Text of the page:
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2 minutes ago, DolanDave said:

How about the guys that claimed BLM land the Old Woman Meteorite was found on, and the government took it anyways, like Lunk said they basically said : meteorites are not locatable under the mining law and belong to the owner of the land they are found on.

Another mystery case with no record. The government did not take the Old Woman Meteorite. The discoverers signed a contract to have the meteorite delivered to a museum in southern California. Everything after that was about how their contract gave them no right to the meteorite - they had signed away their rights.

The BLM pointed out that since the Old Woman meteorite had been removed they could find no valuable minerals on which to base a claim. Just because a mining claim once had minerals is not evidence that it still does have minerals. You can't claim minerals that aren't there. They made the mining claim in an effort to bolster their claim that they had a right to the meteorite they had given away.

The BLM has never made a final decision that meteorites are not subject to mineral claim. If you ask why they might mumble something about BIG ELEPHANT IN ROOM. :ph34r:

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The 3 miners contacted the Smithsonian Institute and agreed to lead them to the site. After the visit and a determination that this particular find is one of largest and rarest specimens ever found, the three miners were informed that the Smithsonian was claiming title to the meteorite on behalf of the U.S. government. They gave the following reasons for their action: a) it is the property of the federal government if proven to be located on federal land, because it is subject to the 1904 Antiquities Act, and b) it does not qualify as “valuable mineral” as defined under the 1872 Mining Law. In other words, a large nickel/iron hunk of matter comes from some where else and is, therefore, not a mineral that can be claimed through discovery. The stunned miners were told that the Smithsonian typically negotiates a “finders fee” with those who find meteorites on federal land.

This is just what I have researched, and to claim Antiquities act ??? Hmmmm.....  Supposedly the 3 miners were forced sell the meteorite in a non disclosure , but only given a small amount, not the actual amount it was worth in millions...

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Lots of great information and resources there, thanks Clay Diggins; I’ve never seen the other side of things, just what I’ve read from other meteorite hunters. Looks like there is plenty of ammunition for both sides of the matter, but it appears that ultimately the courts have the final say.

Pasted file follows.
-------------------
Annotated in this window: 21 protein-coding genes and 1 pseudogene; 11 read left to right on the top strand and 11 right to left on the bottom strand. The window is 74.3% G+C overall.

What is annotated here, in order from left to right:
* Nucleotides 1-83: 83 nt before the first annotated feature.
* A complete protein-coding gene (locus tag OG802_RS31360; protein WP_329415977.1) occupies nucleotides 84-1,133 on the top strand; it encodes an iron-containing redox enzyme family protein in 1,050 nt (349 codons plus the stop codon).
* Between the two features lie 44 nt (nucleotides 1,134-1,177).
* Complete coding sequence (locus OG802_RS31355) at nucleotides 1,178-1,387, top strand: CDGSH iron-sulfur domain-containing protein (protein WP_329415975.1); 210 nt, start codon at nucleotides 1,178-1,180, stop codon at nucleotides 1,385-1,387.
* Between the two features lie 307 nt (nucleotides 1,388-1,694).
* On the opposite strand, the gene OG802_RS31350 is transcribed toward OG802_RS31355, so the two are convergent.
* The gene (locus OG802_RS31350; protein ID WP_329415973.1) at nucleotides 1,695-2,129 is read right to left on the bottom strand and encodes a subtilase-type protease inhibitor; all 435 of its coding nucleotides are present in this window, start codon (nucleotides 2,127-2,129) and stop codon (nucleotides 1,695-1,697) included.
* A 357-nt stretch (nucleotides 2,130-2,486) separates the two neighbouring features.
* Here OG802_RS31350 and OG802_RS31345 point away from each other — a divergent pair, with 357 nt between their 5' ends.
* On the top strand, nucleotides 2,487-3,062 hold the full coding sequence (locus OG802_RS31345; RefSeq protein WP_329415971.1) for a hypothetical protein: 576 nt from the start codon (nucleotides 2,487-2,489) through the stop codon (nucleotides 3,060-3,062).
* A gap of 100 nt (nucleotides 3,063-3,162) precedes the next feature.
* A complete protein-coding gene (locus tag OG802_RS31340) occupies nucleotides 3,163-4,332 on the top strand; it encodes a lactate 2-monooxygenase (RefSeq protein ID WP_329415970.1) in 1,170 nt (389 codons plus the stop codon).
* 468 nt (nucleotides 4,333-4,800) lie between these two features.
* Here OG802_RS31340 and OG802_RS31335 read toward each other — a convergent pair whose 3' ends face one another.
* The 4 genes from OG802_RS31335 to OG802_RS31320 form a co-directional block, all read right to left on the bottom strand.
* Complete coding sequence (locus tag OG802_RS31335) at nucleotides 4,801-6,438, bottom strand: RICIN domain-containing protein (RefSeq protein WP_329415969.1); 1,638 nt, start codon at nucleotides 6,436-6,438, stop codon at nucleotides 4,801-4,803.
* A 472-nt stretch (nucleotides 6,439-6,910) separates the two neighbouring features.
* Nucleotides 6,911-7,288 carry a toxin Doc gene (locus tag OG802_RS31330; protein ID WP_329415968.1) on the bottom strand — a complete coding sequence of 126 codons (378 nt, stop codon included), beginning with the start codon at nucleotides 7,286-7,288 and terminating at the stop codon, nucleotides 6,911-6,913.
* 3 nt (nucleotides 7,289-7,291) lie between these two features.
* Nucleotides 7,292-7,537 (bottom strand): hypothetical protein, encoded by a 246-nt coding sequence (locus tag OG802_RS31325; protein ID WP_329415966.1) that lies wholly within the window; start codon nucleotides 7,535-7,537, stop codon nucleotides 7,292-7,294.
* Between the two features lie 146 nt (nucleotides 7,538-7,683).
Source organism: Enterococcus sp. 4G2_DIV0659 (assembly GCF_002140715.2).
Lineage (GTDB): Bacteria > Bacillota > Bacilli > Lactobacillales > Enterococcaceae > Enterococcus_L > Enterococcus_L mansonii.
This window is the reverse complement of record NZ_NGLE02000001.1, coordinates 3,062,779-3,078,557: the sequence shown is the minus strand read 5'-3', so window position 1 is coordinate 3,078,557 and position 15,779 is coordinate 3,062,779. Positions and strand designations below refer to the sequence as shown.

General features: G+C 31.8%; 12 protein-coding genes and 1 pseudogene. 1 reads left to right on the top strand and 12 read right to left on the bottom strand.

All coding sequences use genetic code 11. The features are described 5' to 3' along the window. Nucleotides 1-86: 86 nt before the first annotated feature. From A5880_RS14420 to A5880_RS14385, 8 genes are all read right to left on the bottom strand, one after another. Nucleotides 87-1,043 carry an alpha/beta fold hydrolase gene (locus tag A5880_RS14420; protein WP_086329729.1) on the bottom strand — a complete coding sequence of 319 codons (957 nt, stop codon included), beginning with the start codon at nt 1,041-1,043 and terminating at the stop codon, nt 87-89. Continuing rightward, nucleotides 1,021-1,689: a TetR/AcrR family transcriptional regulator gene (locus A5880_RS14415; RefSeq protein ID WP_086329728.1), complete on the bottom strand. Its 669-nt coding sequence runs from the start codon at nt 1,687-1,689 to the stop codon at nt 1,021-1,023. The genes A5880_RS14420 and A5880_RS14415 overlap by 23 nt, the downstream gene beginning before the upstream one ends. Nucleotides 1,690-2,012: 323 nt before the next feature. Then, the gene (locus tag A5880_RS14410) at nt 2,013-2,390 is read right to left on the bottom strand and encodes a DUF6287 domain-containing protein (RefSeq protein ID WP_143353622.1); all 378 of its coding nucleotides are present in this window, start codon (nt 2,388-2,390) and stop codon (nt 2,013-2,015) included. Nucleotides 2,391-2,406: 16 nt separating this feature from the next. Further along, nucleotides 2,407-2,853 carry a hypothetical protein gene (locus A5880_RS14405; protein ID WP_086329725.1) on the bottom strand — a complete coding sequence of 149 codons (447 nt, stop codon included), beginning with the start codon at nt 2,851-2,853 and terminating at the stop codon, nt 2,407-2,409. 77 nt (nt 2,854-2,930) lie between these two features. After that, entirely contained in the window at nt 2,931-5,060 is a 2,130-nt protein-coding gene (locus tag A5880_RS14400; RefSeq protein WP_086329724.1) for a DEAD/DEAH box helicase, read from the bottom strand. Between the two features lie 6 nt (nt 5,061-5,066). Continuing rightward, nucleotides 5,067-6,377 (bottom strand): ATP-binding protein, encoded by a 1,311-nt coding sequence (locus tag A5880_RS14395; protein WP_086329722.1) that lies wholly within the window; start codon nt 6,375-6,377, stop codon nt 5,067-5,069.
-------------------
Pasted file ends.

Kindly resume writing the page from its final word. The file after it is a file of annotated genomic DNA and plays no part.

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On 10/24/2017 at 5:11 PM, DolanDave said:

I do not believe in trespassing on others claims, but someday it will be written in law on what a meteorite will be considered. I tend to think it will swade in way of the claim owner.... good info from everyone... thanks Lunk and Clay for the input. I am surprised with all the lawsuits nowadays, there hasnt been a civil case on this subject yet.


There have already been several civil cases Dave. At least one made it all the way to the Arizona Supreme Court.

Nininger himself encouraged several lawsuits challenging the Barringer claims. All of them were resolved in favor of the owners of the mining claims.

All laws in the United States agree that all valuable minerals on a mining claim belong to the mineral claimant. Meteorites are valuable and mineral so I doubt you will ever see a case where meteorite minerals are specifically segregated from the other valuable minerals. Congress could change that but Nininger was unable to convince them that was a good idea. Maybe in the future?

This does raise the question of how long meteorite material has to be on earth before it is considered just more minerals in the earth. There is pretty good evidence that the richest mineral deposit on earth, the Witwaterstrand, may be the result of a meteorite impact 2020 million years ago. Should those mines be closed in favor of preserving the potential meteorite material for study?

Considering that all the valuable minerals on earth are the direct result of space materials being attracted to earth's gravity well at what point do meteorite collectors give up on trying to differentiate one from the other? I know this question is being seriously studied in meteorology but I'm doubtful such a defining date can be established.

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